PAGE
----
How to find old editions of newspapers

Back issues or vintage copies of newspapers: both can be found online. Here's how to get a copy of an old newspaper.

Dennis Wilkinson

Whether it's a birthday present or for a piece of research, you might want to discover a vintage copy or a back issue of a newspaper. Here's how.

The local library

Many local libraries keep copies of their local newspapers, either in microfiche format or in great big piles of newsprint. Here's where to find a library near you.

Reading local newspapers can be great for research purposes: whether investigating families or news stories. Note, though, that it's unlikely that you'll be able to search the newspapers other than simply flick through by date.

Google's News Archive Search

Google has digitised some newspapers from around the world. Google News itself contains news clippings all the way back to 2003. Google has also placed a page of instructions on how to search Google's archive of newspapers, including scans from earlier.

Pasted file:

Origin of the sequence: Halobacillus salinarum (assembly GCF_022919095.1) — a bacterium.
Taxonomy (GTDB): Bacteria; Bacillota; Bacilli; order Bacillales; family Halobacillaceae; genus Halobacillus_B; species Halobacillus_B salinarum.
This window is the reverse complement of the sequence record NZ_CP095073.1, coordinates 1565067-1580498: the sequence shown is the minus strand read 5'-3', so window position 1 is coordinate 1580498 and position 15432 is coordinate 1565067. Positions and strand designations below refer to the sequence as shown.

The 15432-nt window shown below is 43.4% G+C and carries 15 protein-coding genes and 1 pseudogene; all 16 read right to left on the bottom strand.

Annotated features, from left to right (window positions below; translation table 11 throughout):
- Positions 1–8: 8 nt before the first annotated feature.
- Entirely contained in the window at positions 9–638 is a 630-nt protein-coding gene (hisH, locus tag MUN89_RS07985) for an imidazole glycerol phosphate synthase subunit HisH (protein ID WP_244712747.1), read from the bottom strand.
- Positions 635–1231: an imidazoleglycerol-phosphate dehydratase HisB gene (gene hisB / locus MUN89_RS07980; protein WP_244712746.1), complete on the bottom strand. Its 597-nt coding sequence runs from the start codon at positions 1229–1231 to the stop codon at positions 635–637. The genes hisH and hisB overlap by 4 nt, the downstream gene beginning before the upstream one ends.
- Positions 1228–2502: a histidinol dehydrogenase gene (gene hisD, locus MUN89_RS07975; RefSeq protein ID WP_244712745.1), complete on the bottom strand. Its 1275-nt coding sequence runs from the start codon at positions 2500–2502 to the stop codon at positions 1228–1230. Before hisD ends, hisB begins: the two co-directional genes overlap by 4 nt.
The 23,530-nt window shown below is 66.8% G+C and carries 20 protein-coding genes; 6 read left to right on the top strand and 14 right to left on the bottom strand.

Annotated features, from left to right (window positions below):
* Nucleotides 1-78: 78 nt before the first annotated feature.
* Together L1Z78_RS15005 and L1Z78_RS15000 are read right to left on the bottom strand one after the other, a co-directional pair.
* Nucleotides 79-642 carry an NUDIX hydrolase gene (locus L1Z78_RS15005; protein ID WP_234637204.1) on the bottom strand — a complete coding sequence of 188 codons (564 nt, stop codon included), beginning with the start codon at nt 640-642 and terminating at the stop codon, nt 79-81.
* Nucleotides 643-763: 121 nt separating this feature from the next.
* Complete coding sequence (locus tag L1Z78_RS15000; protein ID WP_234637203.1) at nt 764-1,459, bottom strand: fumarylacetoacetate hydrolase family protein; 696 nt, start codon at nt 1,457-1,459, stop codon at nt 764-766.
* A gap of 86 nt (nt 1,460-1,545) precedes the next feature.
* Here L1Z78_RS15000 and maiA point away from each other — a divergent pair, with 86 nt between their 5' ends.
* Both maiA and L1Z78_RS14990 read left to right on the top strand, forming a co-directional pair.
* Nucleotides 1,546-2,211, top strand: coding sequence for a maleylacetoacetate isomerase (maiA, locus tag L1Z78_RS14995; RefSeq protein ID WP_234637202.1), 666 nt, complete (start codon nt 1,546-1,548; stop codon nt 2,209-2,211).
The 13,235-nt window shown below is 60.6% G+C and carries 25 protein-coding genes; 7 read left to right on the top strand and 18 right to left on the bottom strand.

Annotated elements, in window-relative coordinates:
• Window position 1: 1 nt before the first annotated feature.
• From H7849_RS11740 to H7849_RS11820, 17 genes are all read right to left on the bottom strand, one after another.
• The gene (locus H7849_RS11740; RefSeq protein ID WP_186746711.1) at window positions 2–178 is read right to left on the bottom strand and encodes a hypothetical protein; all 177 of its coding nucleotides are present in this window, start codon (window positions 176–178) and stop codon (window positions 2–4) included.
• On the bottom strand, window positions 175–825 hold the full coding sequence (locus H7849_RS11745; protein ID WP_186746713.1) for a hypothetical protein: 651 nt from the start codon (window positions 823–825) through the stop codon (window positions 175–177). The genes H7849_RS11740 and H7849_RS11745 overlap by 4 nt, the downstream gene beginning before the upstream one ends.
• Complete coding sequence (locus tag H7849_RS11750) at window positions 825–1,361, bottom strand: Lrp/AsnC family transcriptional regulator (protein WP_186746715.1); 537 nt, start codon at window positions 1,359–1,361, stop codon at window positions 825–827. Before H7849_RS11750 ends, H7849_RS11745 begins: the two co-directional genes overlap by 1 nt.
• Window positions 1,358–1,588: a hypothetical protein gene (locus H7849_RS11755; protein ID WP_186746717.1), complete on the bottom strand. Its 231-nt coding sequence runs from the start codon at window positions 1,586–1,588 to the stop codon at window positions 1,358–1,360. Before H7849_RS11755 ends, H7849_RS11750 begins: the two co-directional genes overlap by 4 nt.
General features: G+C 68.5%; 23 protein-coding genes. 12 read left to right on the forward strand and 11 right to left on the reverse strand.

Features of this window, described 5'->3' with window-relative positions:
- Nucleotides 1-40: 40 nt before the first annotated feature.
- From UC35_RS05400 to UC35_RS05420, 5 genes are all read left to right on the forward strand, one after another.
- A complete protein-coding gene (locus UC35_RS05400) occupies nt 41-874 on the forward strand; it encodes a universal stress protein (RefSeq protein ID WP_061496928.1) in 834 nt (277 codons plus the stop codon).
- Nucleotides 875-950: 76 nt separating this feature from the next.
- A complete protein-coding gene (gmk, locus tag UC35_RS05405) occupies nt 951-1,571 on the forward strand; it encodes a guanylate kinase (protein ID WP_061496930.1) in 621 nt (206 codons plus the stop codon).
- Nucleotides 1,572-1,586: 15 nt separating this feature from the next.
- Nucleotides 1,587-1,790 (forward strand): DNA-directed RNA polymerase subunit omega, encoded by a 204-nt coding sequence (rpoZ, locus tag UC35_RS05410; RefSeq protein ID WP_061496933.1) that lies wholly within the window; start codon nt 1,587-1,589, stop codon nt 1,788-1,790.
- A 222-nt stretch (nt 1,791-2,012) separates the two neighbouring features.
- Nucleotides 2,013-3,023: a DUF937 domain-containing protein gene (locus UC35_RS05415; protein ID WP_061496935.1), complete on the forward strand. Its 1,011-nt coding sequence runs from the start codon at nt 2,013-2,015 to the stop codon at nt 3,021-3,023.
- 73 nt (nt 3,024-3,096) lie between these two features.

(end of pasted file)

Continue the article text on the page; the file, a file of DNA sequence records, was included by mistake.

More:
Purchasing a copy of a newspaper

If you're looking for a present or a keepsake, you probably want to purchase one instead. There are a large amount of online companies that sell old, or vintage, newspapers. You'll probably see some advertised on this page; or an internet search will find some suitable companies.

Look for companies that sell original archive editions, not copies, if you want something special. (Copies of newspapers are fairly easy to get: original archive editions are less so). Getting hold of editions of Sunday papers is quite difficult to do, though, so keep that in mind too.